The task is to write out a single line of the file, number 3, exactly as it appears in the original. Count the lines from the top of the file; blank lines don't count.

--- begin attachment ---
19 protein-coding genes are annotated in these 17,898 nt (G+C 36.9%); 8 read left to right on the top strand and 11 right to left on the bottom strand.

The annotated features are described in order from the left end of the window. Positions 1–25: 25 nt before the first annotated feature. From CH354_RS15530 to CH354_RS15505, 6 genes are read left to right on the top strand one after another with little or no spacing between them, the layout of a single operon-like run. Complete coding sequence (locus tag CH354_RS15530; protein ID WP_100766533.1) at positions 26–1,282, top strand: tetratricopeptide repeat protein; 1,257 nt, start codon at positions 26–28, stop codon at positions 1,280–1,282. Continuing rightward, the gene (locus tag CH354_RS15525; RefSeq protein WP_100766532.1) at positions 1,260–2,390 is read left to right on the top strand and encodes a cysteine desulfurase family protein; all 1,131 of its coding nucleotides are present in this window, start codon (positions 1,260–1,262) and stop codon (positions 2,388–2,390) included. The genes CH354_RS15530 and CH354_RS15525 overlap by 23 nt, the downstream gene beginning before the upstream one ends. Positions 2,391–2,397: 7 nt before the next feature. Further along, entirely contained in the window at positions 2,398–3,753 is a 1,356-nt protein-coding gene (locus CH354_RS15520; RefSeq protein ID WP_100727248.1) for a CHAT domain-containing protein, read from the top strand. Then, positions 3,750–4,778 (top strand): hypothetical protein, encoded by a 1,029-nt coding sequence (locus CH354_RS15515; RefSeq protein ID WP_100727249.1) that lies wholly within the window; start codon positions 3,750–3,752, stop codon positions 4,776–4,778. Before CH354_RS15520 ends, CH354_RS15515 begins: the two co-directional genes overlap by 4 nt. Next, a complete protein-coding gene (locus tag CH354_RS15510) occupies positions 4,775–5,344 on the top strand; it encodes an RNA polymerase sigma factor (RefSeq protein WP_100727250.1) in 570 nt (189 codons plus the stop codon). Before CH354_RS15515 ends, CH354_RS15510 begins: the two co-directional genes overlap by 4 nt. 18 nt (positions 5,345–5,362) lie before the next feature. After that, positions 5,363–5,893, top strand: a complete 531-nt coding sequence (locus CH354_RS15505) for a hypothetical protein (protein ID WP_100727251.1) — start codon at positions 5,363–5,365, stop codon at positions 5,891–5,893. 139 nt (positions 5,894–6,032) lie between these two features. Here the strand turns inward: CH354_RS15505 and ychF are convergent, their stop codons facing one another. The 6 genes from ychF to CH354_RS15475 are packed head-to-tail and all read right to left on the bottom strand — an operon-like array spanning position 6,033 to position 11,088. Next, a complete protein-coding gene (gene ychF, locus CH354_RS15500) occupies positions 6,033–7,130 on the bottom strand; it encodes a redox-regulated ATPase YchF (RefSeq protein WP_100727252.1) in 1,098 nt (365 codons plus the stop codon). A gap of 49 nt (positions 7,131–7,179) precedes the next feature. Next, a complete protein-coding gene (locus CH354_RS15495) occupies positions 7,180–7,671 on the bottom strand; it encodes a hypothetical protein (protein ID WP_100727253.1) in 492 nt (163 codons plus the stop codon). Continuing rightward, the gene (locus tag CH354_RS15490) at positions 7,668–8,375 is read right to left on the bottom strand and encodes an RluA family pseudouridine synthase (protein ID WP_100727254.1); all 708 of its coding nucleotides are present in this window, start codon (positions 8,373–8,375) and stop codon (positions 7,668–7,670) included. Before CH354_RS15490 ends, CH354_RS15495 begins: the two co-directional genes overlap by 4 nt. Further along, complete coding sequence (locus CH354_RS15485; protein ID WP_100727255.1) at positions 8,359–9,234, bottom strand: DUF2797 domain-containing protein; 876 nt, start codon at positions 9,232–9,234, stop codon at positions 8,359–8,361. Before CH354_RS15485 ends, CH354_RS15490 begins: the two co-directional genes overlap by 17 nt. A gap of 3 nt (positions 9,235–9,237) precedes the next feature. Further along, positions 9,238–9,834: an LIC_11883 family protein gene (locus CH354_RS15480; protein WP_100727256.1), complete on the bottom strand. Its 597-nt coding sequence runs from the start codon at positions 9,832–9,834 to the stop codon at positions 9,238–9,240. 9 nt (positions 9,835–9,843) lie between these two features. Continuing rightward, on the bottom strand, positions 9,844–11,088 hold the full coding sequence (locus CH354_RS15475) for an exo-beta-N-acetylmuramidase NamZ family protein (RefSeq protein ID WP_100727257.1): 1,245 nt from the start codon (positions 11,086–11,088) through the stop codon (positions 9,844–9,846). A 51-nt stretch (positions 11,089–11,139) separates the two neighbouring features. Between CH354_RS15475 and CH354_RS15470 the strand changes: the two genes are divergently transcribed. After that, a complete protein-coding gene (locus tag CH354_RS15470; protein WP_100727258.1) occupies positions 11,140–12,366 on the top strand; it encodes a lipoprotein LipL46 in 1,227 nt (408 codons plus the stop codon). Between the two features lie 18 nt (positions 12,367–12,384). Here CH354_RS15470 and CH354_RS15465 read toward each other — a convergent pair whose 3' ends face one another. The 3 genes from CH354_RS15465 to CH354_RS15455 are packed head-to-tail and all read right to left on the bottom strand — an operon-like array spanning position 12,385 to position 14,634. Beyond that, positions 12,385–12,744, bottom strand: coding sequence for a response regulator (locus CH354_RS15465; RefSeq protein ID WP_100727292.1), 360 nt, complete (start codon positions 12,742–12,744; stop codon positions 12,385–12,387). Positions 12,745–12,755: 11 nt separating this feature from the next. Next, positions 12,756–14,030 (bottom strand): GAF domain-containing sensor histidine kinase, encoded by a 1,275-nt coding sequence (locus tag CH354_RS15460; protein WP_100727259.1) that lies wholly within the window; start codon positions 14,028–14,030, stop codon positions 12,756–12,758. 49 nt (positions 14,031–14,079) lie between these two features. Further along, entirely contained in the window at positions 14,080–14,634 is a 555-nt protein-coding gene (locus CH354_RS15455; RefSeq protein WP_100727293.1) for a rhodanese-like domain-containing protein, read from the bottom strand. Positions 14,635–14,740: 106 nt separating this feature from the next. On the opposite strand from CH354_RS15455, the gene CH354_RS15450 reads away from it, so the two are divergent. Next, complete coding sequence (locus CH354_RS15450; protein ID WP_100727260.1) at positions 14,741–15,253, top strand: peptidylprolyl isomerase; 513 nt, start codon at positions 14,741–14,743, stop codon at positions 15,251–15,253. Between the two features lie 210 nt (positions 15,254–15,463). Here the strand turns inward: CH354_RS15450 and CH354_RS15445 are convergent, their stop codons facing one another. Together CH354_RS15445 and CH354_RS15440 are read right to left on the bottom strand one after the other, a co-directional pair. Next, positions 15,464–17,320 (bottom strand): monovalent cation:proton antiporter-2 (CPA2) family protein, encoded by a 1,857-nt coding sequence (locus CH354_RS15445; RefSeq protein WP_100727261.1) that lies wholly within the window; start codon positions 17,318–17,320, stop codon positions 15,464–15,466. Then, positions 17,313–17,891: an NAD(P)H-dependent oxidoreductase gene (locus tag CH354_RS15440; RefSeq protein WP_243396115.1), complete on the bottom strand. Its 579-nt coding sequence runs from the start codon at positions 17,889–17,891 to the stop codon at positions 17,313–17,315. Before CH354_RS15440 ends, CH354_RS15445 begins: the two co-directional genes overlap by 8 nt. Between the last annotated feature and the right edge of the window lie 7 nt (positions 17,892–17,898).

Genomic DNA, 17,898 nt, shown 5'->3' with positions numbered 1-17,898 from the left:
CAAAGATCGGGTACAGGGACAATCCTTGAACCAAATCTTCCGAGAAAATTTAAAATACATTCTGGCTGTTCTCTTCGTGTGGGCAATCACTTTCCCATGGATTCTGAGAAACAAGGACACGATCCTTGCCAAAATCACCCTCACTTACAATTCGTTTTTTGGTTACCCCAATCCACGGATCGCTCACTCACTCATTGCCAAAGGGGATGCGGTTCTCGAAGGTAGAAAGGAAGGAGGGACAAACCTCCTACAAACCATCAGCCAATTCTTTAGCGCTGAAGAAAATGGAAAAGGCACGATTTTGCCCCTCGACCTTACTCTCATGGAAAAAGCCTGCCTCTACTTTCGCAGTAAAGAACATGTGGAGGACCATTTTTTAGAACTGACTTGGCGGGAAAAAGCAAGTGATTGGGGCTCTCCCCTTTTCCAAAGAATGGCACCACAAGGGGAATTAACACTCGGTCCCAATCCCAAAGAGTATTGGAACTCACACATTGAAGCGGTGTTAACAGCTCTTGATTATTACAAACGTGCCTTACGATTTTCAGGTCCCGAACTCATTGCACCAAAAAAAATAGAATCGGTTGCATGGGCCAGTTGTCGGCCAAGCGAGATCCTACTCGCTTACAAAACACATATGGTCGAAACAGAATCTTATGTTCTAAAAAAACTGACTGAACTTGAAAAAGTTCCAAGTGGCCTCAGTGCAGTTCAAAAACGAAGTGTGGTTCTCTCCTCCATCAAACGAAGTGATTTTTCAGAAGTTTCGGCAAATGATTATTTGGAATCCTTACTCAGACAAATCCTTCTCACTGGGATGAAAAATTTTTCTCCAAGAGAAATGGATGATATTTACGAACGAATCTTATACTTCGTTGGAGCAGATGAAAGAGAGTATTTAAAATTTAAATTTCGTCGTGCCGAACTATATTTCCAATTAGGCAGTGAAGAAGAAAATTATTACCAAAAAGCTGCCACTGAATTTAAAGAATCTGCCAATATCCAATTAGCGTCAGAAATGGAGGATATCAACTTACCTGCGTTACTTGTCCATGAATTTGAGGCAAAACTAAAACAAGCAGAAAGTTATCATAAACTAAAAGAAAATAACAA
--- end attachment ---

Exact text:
Genomic DNA, 17,898 nt, shown 5'->3' with positions numbered 1-17,898 from the left: